MARGARET BRENNAN: Right.
ERIC GARCETTI: --LA County's larger than 45 states-- give us more, we'll get them into arms.
MARGARET BRENNAN: OK, so now you think you can hit that deadline. So California, though, when you rank it by the CDC numbers that we looked at, it is among the most unequal states. I know you're talking about the city you control.
But you also said in a speech at Harvard that many of these deaths could have been prevented if it had been distributed by zip code, really targeted. Have you talked to your--
ERIC GARCETTI: Yes.
MARGARET BRENNAN: --friend Gavin Newsom--
ERIC GARCETTI: I believe that--
MARGARET BRENNAN: --about his plan? And did you tell him you were frustrated?
ERIC GARCETTI: Mm-hmm. Yes, we've talked, and he actually did a great move by making sure that 40% of all of our vaccines-- and I don't know if other states have done this, but 40% of them are targeted now towards the most vulnerable. That's allowing us to be able to put that into zip codes with mobile teams. We actually deliver vaccines now to people in their homes, and we're working with local community-based organizations.
But I look forward to when the federal regulations really are handcuffs and allow us to target anybody in a hot spot. I think that is probably two, three weeks away. And when we can do that, we can make sure, even as our numbers have plummeted here, some of our lowest hospitalizations in a year, that allow us, if there is anything that comes up quickly, go into the geography of a neighborhood, knock it down before it spreads throughout a city.
MARGARET BRENNAN: When you say two to three weeks away, what are you talking about? Which research--
ERIC GARCETTI: I think that that is the time when we'll have enough supply to be able to have states and/or the federal government to allow us to go into the hardest-hit zip codes and just say, look, anybody, regardless of age, can be vaccinated there.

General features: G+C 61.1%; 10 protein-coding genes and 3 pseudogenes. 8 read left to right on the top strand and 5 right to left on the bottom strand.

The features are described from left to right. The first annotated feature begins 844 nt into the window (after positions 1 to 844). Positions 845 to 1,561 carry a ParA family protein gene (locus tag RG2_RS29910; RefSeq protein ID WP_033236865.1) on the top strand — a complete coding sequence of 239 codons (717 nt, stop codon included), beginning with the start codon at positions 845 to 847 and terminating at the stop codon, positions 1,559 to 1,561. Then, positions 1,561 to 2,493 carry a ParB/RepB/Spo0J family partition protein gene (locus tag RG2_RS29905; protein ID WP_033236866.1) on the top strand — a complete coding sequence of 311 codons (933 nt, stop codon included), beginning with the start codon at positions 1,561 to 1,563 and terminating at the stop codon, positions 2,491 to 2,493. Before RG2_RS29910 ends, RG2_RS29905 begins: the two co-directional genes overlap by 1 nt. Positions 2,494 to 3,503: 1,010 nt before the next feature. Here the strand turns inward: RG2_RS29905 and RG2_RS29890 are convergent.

MARGARET BRENNAN: I want to ask you about this really troubling spike in hate crimes, because your city has really experiencing-- experienced them when it comes to Asian-Americans. Last year, you cut around $150 million from the police budget because of these Black Lives Matter protests. You've reprogrammed those funds. Do you need to push that money back to the LAPD so they can police this kind of ethnic targeting?
ERIC GARCETTI: No, I think that's the wrong frame. We are reimagining public safety together with our police department. We know that things like hate crime need both a police response and education, reporting mechanism, civilians and community-based groups that can help be the eyes and ears.
And we have no tolerance for this hate here in Los Angeles, a great city filled with folks of Asian-American and Pacific Islander descent. And we have seen attacks footsteps away from where I'm talking from you today. We had an attack here in Koreatown just a couple of weeks ago.
MARGARET BRENNAN: Mm-hmm.
ERIC GARCETTI: And we are putting together some of the best programs in the country. LAPD is absolutely part of that. But that-- no, that's absolutely the false kind of dichotomy. For us, you need to make sure that there is a police officer to answer. And we have more patrols this year, even with cuts that every department, including--
MARGARET BRENNAN: Mm-hmm.
ERIC GARCETTI: --our police department, hit because of the fiscal crisis, and also making investments in the human side of this to make sure community organizations are well-funded too.
MARGARET BRENNAN: All right, Mr. Mayor, thank you for your time this morning.